PX7 Brings Classic Yamaha DX7 Sound To Propellerhead Reason

Propellerhead has introduced PX7 FM Synthesizer, a new six-operator FM synth in Propellerhead’s Rack Extension format, based on the classic Yamaha DX7.

The PX7 FM Synthesizer is patch-compatible with the classic it’s based on. Patches from the original are included with PX7, and Propellerhead has an online patch converter that takes Yamaha DX7 patches and converts them to PX7 format.

Here are the details:

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New App, iYM2151, ‘The World’s First FM Synthesis Music Workstation’

Detune has released iYM2151, a new iPad music app that they describe as ‘the world’s first FM synthesis music workstation’.

Here’s what they have to say about iYM2151:

YM2151, aka OPM, is a single-chip FM synthesis implementation, an eight-channel four-operator sound chip. it was used in many 80’s arcade games and home computers.

iYM2151 is the The world’s first FM synthesis music workstation app, using YM2151 simulator engine for iApp.

iYM2151 not only tries to recreate the 80’s FM sound, but it also recreates the experience of working with an 80’s FM interface.

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New DIY FM Synthesizer – preenFM

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Reader Xavier Hosxe sends word about a new DIY synth project, preenFM.

preenFM is an open source and open hardware project that lets you build a hardware FM synth module.

Features:

  • 9 different FM algorithms with up to 6 operators
    • Each operator includes a pair of oscillator and ADSR envelope
    • Oscillator : 7 waveforms (4 sin variation + noise + square + sawtooth), linked to keyb freq or fix, fine tune
  • Up to 4 voice polyphony with 3 operators FM algorithm, up to 3 voice polyphony with 4 operators FM algorithm and up to 2 with 6 operators FM algorithm.
  • Glide available when voice set to 1
  • 3 standard LFOs (4 waveforms (saw, ramp, square, random), frequency in Hz, ramp up to 4 seconds, reset on new note).
  • 1 Env type LFO
  • 8 rows modulation matrix – 12 different sources and 24 destinations
  • 4 banks of 128 user presets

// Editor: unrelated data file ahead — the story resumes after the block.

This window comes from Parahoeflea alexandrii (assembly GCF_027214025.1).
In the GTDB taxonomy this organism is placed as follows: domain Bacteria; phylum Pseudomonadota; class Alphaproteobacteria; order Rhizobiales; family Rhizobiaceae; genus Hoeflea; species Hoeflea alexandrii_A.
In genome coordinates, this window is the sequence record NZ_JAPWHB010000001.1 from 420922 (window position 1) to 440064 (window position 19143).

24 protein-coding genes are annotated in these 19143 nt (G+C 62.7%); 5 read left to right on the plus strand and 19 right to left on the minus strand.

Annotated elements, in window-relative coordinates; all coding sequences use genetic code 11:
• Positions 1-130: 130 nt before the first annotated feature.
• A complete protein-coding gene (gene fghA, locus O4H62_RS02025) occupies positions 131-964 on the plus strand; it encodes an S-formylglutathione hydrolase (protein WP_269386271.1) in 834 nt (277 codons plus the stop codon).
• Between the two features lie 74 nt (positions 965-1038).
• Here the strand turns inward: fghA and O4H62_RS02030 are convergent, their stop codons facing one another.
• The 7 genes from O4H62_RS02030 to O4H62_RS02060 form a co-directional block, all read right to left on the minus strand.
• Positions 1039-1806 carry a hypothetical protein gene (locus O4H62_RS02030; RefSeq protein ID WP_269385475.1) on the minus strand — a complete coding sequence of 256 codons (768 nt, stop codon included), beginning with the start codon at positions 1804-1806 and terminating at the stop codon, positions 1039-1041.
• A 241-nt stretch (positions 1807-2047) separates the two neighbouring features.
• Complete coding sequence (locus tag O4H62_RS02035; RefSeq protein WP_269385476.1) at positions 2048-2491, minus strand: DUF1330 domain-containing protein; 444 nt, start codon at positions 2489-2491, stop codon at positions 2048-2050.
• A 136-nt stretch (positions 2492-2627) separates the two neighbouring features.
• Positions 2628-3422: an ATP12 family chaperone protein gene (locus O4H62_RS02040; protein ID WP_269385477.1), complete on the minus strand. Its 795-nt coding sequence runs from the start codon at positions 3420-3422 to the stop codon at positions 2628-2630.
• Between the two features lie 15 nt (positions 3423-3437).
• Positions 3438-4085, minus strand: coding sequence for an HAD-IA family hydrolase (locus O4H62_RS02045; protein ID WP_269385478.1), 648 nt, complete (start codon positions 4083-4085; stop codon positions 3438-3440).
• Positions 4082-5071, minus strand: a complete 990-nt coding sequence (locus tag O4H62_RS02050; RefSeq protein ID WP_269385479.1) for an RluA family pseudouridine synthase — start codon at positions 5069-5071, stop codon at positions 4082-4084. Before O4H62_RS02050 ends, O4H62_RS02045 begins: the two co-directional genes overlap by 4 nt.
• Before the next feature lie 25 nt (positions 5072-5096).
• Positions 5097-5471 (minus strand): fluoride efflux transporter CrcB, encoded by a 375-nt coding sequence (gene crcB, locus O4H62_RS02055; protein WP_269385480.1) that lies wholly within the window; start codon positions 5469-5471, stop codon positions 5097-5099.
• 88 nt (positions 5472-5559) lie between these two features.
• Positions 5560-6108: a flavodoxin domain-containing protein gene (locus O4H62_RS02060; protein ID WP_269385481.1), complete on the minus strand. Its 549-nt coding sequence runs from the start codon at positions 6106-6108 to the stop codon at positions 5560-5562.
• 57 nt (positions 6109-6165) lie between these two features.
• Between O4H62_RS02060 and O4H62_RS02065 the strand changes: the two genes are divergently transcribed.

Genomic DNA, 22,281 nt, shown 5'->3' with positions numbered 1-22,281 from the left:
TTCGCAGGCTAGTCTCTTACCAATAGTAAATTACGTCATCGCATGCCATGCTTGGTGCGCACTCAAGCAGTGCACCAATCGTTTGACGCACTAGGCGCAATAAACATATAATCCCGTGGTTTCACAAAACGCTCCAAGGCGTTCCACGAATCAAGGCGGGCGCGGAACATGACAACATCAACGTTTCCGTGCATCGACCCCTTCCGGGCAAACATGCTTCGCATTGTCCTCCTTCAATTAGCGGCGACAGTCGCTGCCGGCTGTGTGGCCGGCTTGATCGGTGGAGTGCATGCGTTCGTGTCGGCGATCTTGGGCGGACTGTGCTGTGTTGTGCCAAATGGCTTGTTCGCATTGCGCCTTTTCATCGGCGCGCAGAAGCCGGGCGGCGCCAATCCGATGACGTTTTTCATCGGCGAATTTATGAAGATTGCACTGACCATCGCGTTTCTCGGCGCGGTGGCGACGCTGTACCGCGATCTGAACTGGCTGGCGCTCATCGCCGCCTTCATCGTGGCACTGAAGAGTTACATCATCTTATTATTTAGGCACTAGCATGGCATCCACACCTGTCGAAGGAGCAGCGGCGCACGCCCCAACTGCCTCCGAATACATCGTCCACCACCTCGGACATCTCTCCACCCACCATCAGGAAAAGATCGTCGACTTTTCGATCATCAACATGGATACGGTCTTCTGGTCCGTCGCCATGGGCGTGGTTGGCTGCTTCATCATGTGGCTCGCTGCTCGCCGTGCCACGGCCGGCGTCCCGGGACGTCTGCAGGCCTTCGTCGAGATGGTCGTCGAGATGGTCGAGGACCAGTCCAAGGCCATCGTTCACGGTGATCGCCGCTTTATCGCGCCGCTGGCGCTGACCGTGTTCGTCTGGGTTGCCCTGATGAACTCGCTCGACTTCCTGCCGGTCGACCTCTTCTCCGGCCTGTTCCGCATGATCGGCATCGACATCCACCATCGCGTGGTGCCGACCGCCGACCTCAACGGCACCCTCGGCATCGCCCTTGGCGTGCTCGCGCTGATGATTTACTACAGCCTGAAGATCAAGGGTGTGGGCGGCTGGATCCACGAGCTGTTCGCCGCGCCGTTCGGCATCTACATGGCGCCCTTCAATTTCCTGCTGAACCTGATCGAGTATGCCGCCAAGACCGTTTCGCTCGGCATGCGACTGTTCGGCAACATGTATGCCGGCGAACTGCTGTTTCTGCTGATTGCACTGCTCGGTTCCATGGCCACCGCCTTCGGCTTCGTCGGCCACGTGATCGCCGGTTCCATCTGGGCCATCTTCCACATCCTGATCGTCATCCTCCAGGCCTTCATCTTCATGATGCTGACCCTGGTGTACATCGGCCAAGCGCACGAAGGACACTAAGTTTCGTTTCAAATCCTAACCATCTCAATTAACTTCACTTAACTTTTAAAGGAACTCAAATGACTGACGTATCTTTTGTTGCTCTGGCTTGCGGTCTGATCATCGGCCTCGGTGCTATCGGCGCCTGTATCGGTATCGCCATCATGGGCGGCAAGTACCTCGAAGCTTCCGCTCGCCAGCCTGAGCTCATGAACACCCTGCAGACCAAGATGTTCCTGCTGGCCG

• System exclusive to exchange patches and banks with a computer
  • Midi control : 44 control input/output control changes linked to parameters
  • Nrpn : input/ouput of all paremeters
  • Midi channel selectable : Midi for other channges can be forwarded to plug several PreenFM in serial
  • Large readable 4×20 LCD
  • Friendly surface controle : You always clearly see on the screen what you’re currently editing
  • Sampling rate : 32768 Hz (Makes integer division faster). Pseudo 11 bits.
  • 1024 Hz for LFO and modulation matrix
  • 6th order butterworth analog filter to convert the 1 bit output into a nice waveform
  • Transparent case that allows you to see every day your nice work

preenFM is going to be made available in limited quanities in mid-December. Hosxe says that there will be a batch of 20 kits, priced at 130 euros + shipping for the full kit.

See the preenFM site for details.

The ADDAC102 Voltage Controller FM RADIO For Modular Synthesizers

This is a presentation of the new ADDAC102 Voltage-Controlled FM RADIO – a voltage-controller FM radio for your modular synthesizer.

FM synthesis may never be the same.  Continue reading

Eric Barbour’s Experimental Metasonix Vacuum Tube Synthesizer

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Like it thick and nasty?

This video captures Metasonix’ Eric Barbour, no stranger to the thick and nasty, demonstrating his Experimental Metasonix Console, a vacuum tube synth.

You can get a little insight into the Metasonix mindset from our Eric Barbour interview.

via deengineered:

Don’t expect this to hit the shelves anytime soon, the thyratrons alone cost $20-30 each, and unlike most other Metasonix tubes, are growing scarcer by the year.

The Yamaha DX7 II FM Synthesizer

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This is a demo of the classic Yamaha DX7 II FM Synthesizer.

The Yamaha DX7 was a synthesizer manufactured by the Yamaha Corporation from 1983 to 1986. It was the first commercially successful digital synthesizer, and its sounds can be heard on many recordings from the 1980s.

Three improved “DX7 II” models were released between 1987 and 1989, all of which featured updated internal circuitry and a new style case.

These were:

  • the DX7 IID, which improved sound quality from 12 bit to 16 bit, and allowed bi-timbrality;
  • the DX7 IIFD, which was identical to the DX7 IID except that it also had a floppy disk drive; and
  • the DX7s, which had improved sound quality and the updated case, but otherwise had the same essential functionality of the original DX7.

There was also a TX802 rackmaount version.

DX7 IIs could transmit and receive on any one of 16 MIDI channels at a time.

If you’ve used the Yamaha DX7 II FM Synthesizer, leave a comment with your thoughts/ratings! Continue reading